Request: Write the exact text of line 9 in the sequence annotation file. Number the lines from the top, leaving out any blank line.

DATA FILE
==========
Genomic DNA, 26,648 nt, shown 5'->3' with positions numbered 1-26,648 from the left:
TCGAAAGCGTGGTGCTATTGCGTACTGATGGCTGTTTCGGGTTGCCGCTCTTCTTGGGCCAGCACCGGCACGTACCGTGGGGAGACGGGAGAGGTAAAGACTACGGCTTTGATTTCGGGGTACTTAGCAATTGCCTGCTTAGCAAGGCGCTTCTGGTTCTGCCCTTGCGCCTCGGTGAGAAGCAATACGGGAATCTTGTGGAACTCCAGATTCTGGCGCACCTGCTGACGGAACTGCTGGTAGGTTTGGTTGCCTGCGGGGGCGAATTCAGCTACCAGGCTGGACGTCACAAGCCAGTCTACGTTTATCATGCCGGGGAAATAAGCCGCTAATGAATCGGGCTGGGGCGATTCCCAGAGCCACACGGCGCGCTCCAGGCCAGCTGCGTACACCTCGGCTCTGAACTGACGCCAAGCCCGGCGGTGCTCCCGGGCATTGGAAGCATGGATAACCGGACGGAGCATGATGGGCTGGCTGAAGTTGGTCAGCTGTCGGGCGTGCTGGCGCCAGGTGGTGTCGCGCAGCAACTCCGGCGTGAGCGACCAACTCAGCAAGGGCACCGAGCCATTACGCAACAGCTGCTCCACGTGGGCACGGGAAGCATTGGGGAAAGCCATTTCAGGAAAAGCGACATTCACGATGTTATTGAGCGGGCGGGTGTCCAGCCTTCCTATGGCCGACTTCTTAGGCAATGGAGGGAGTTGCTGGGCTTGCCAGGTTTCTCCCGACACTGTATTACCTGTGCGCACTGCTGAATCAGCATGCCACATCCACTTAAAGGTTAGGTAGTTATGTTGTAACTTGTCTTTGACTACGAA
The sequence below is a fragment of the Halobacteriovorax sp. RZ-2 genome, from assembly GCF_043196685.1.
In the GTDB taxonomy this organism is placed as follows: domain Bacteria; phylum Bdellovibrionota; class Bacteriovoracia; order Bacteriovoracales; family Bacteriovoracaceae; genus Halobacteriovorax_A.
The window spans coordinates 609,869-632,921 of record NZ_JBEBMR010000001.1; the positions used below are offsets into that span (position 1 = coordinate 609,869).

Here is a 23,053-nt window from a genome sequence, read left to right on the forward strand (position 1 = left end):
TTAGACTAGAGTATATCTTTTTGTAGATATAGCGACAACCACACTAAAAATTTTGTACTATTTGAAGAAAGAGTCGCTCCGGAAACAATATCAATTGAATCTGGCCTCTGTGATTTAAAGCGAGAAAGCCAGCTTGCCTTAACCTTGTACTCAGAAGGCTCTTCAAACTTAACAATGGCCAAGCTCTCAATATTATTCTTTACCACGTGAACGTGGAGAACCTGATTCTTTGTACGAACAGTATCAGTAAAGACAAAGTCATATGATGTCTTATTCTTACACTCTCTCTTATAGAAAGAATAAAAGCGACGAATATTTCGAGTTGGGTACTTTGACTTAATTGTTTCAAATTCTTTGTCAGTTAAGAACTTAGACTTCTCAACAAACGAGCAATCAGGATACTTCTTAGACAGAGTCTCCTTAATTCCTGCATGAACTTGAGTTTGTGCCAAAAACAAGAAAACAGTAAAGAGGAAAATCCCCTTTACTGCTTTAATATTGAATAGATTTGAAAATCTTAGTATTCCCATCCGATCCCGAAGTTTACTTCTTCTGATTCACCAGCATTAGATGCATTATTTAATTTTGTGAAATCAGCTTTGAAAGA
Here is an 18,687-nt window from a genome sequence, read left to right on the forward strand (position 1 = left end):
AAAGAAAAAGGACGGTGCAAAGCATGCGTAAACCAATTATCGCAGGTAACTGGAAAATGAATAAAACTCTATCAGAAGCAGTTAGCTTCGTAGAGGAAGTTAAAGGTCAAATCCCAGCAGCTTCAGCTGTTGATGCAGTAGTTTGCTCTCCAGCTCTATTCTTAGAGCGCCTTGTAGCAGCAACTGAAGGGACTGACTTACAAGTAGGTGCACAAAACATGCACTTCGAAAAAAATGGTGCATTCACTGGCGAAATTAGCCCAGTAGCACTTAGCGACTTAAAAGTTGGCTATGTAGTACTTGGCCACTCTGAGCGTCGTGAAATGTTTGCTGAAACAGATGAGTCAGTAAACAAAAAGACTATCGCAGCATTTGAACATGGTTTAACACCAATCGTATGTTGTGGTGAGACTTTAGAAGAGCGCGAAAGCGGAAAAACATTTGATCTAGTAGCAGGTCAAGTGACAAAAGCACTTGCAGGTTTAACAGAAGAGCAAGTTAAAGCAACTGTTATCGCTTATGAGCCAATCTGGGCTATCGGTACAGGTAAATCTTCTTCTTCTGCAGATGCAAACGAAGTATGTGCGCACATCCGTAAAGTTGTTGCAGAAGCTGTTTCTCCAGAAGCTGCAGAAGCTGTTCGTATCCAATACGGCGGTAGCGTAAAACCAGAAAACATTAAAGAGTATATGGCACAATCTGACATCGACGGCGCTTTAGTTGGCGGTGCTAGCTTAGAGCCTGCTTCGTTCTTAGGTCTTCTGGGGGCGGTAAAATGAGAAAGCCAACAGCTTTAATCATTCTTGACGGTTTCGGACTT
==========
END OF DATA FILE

AAAGAAAAAGGACGGTGCAAAGCATGCGTAAACCAATTATCGCAGGTAACTGGAAAATGAATAAAACTCTATCAGAAGCAGTTAGCTTCGTAGAGGAAGTTAAAGGTCAAATCCCAGCAGCTTCAGCTGTTGATGCAGTAGTTTGCTCTCCAGCTCTATTCTTAGAGCGCCTTGTAGCAGCAACTGAAGGGACTGACTTACAAGTAGGTGCACAAAACATGCACTTCGAAAAAAATGGTGCATTCACTGGCGAAATTAGCCCAGTAGCACTTAGCGACTTAAAAGTTGGCTATGTAGTACTTGGCCACTCTGAGCGTCGTGAAATGTTTGCTGAAACAGATGAGTCAGTAAACAAAAAGACTATCGCAGCATTTGAACATGGTTTAACACCAATCGTATGTTGTGGTGAGACTTTAGAAGAGCGCGAAAGCGGAAAAACATTTGATCTAGTAGCAGGTCAAGTGACAAAAGCACTTGCAGGTTTAACAGAAGAGCAAGTTAAAGCAACTGTTATCGCTTATGAGCCAATCTGGGCTATCGGTACAGGTAAATCTTCTTCTTCTGCAGATGCAAACGAAGTATGTGCGCACATCCGTAAAGTTGTTGCAGAAGCTGTTTCTCCAGAAGCTGCAGAAGCTGTTCGTATCCAATACGGCGGTAGCGTAAAACCAGAAAACATTAAAGAGTATATGGCACAATCTGACATCGACGGCGCTTTAGTTGGCGGTGCTAGCTTAGAGCCTGCTTCGTTCTTAGGTCTTCTGGGGGCGGTAAAATGAGAAAGCCAACAGCTTTAATCATTCTTGACGGTTTCGGACTT